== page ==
11. “Sometimes we sing to ward off the demons and darkness. Other times, like now, we sing in tune with the sorrows of the world. We are empaths hosting the hurts of many. We are the chorus that cries out and wrestles with the night, demanding an ancient blessing. Our Advent song aches for alignment with the First Song sung by the One who sings us whole.”

    Love this. Advent is my single favorite season of this year–thank you for your perspective of it.

    • It’s my favorite season, too. I think I love the space for reflection, the time to consider without expecting smiles and shine, an honest place to embrace the brokeness of the world.

  12. I feel a hush …

    … a conviction

    and a compelling.

    This is so beautiful, friend.

  13. One of my Advent traditions each year is to open my Bible to the page between the testaments and to just sit with it that way for a while, remembering the four hundred years of the silence of God and the face-like-flint-faithfulness of those who still managed to recognize the Messiah when the silence was broken.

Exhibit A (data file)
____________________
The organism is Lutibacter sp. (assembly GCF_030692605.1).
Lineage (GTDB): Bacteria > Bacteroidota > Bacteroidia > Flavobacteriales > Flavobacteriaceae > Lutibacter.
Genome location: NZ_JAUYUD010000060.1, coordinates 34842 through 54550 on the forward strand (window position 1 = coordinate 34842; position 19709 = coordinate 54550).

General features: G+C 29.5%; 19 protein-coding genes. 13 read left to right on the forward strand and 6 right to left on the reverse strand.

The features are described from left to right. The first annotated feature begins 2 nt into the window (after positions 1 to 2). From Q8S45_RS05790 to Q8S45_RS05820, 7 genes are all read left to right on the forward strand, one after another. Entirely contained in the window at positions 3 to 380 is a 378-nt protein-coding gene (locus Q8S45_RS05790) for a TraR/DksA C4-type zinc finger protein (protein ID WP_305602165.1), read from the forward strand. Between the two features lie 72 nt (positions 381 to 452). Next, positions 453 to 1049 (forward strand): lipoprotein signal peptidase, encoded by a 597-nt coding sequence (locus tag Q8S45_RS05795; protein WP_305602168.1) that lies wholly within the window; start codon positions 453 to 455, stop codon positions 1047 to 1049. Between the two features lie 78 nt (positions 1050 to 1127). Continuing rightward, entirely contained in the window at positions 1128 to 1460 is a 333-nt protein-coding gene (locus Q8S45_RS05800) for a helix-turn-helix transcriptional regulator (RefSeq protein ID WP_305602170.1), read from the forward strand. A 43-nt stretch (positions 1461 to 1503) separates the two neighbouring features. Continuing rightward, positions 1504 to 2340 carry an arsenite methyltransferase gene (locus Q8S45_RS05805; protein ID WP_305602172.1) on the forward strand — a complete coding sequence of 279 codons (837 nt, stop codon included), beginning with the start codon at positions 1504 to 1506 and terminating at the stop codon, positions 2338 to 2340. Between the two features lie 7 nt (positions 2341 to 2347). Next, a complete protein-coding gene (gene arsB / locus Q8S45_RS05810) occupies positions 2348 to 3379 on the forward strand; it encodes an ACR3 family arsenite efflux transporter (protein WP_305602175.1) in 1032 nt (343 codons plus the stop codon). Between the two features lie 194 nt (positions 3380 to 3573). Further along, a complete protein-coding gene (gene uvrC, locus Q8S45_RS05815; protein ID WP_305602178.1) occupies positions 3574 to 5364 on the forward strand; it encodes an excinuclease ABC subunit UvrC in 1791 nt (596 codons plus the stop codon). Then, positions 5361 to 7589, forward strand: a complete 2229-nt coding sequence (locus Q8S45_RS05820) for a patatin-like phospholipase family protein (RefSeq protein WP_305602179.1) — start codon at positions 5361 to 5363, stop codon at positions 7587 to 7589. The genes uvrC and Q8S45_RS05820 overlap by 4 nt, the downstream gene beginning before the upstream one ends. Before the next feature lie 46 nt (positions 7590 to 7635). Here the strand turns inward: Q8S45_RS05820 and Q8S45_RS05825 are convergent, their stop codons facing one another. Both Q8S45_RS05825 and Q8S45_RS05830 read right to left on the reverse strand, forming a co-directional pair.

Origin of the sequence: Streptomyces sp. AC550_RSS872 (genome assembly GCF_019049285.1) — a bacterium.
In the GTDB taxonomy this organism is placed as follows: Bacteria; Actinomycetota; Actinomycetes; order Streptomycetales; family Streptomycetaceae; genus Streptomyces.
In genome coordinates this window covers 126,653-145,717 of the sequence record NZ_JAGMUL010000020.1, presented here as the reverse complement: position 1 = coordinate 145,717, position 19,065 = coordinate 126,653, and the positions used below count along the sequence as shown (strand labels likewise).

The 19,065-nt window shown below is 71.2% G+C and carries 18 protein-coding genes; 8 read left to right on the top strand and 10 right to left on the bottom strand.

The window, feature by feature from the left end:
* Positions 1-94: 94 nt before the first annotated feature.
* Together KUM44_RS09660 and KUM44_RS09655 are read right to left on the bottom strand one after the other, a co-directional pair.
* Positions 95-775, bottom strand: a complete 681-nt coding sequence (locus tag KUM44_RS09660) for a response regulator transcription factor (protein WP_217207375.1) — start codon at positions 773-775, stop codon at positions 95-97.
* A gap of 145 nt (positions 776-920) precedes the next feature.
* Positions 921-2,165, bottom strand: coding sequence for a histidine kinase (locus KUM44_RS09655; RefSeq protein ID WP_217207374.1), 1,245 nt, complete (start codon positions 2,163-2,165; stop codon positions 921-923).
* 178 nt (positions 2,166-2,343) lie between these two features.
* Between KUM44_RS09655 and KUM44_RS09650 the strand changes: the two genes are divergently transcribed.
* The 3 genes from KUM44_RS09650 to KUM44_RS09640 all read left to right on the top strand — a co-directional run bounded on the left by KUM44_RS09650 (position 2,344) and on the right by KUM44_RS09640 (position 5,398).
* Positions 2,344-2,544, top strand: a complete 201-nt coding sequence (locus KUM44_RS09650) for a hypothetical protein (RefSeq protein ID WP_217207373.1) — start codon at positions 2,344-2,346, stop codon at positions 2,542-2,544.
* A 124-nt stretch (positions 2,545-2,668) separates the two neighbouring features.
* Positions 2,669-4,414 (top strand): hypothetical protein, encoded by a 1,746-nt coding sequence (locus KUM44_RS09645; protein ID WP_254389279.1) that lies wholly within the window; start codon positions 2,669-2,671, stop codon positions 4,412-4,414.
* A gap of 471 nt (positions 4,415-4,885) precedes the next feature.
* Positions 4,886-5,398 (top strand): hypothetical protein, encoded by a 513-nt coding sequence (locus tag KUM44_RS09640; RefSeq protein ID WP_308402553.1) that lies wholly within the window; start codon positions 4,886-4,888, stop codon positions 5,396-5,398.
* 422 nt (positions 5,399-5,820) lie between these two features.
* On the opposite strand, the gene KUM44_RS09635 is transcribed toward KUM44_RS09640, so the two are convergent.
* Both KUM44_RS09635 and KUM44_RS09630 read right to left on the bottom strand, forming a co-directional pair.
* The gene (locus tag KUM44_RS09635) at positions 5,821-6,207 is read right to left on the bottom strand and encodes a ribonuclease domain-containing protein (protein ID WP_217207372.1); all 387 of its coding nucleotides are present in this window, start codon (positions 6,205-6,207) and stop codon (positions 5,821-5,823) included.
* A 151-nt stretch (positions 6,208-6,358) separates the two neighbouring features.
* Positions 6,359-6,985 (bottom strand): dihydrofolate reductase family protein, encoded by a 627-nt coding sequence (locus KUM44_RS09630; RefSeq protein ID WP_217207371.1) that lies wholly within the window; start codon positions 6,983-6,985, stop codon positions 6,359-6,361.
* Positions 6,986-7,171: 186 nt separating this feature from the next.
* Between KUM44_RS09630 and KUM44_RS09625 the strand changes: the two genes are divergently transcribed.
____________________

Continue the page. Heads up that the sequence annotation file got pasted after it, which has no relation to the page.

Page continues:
Your words remind me that we also are waiting.

    • Yes, Michele. History tells us those inter-testamental years were not so silent, actually. Blood and war filled the streets, much wailing and weeping, it was only God who fell silent in those days. No wonder the world longed for a Word again – and a savior.

  14. O Kelley, your words have spoken deeply to my heart this morning and are teaching me…”in the muted hues of Advent I sit long enough to adjust to less light, less noise, less distraction. In that stillness I know things.’ Thank you my friend xo